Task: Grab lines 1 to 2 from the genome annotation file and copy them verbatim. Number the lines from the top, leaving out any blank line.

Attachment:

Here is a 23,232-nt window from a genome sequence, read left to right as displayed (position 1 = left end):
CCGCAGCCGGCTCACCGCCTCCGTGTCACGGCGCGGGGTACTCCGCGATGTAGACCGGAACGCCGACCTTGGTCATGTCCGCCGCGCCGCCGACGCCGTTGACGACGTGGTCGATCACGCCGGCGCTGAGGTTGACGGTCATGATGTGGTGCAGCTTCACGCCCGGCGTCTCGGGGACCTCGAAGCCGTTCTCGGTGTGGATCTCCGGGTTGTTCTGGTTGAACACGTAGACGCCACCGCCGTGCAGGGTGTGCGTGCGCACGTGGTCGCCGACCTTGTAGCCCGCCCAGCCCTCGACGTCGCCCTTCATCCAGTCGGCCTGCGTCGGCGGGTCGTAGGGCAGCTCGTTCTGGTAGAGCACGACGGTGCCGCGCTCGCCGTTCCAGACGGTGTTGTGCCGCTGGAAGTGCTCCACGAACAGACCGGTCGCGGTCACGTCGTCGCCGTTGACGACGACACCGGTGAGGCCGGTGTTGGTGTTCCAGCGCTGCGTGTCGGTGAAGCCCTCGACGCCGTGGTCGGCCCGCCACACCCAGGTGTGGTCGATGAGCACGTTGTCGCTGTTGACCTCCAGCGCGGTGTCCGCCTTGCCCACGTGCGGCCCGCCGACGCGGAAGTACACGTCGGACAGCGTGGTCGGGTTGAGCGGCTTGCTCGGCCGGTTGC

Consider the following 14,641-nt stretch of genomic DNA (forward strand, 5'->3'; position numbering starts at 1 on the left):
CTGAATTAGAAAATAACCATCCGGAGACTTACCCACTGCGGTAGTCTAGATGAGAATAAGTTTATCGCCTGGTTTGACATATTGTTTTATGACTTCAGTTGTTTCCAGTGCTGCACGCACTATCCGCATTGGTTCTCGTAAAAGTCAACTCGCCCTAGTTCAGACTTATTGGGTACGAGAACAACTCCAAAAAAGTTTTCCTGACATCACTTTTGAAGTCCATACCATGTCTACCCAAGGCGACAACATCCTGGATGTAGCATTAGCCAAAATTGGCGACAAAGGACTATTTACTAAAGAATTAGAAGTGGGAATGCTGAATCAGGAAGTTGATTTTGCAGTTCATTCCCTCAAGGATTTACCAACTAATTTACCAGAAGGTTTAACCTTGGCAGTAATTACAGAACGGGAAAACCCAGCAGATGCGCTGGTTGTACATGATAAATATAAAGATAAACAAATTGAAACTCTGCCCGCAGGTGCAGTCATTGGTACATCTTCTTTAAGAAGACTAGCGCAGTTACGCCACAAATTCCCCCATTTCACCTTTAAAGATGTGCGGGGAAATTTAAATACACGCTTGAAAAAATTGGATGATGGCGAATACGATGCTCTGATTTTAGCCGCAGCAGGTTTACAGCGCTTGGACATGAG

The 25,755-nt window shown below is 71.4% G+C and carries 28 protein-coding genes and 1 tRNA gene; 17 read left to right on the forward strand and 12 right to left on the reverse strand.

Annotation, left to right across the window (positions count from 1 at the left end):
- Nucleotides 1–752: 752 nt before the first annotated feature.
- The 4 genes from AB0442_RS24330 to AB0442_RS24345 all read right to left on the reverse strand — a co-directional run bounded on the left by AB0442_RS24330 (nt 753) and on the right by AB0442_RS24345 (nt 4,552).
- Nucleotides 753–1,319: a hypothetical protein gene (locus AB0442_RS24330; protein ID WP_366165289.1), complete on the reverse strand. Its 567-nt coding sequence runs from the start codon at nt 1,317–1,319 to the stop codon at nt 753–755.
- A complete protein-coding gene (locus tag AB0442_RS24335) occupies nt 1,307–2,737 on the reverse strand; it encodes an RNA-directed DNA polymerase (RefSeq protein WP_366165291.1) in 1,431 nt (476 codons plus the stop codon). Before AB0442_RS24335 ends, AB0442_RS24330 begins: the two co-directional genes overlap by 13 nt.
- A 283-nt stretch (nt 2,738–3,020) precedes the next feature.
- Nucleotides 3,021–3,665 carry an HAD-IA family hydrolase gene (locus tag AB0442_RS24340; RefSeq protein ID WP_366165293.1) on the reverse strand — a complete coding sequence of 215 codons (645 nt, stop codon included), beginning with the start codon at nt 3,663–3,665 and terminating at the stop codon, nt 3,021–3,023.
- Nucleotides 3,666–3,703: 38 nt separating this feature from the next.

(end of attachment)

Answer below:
Here is a 23,232-nt window from a genome sequence, read left to right as displayed (position 1 = left end):
CCGCAGCCGGCTCACCGCCTCCGTGTCACGGCGCGGGGTACTCCGCGATGTAGACCGGAACGCCGACCTTGGTCATGTCCGCCGCGCCGCCGACGCCGTTGACGACGTGGTCGATCACGCCGGCGCTGAGGTTGACGGTCATGATGTGGTGCAGCTTCACGCCCGGCGTCTCGGGGACCTCGAAGCCGTTCTCGGTGTGGATCTCCGGGTTGTTCTGGTTGAACACGTAGACGCCACCGCCGTGCAGGGTGTGCGTGCGCACGTGGTCGCCGACCTTGTAGCCCGCCCAGCCCTCGACGTCGCCCTTCATCCAGTCGGCCTGCGTCGGCGGGTCGTAGGGCAGCTCGTTCTGGTAGAGCACGACGGTGCCGCGCTCGCCGTTCCAGACGGTGTTGTGCCGCTGGAAGTGCTCCACGAACAGACCGGTCGCGGTCACGTCGTCGCCGTTGACGACGACACCGGTGAGGCCGGTGTTGGTGTTCCAGCGCTGCGTGTCGGTGAAGCCCTCGACGCCGTGGTCGGCCCGCCACACCCAGGTGTGGTCGATGAGCACGTTGTCGCTGTTGACCTCCAGCGCGGTGTCCGCCTTGCCCACGTGCGGCCCGCCGACGCGGAAGTACACGTCGGACAGCGTGGTCGGGTTGAGCGGCTTGCTCGGCCGGTTGC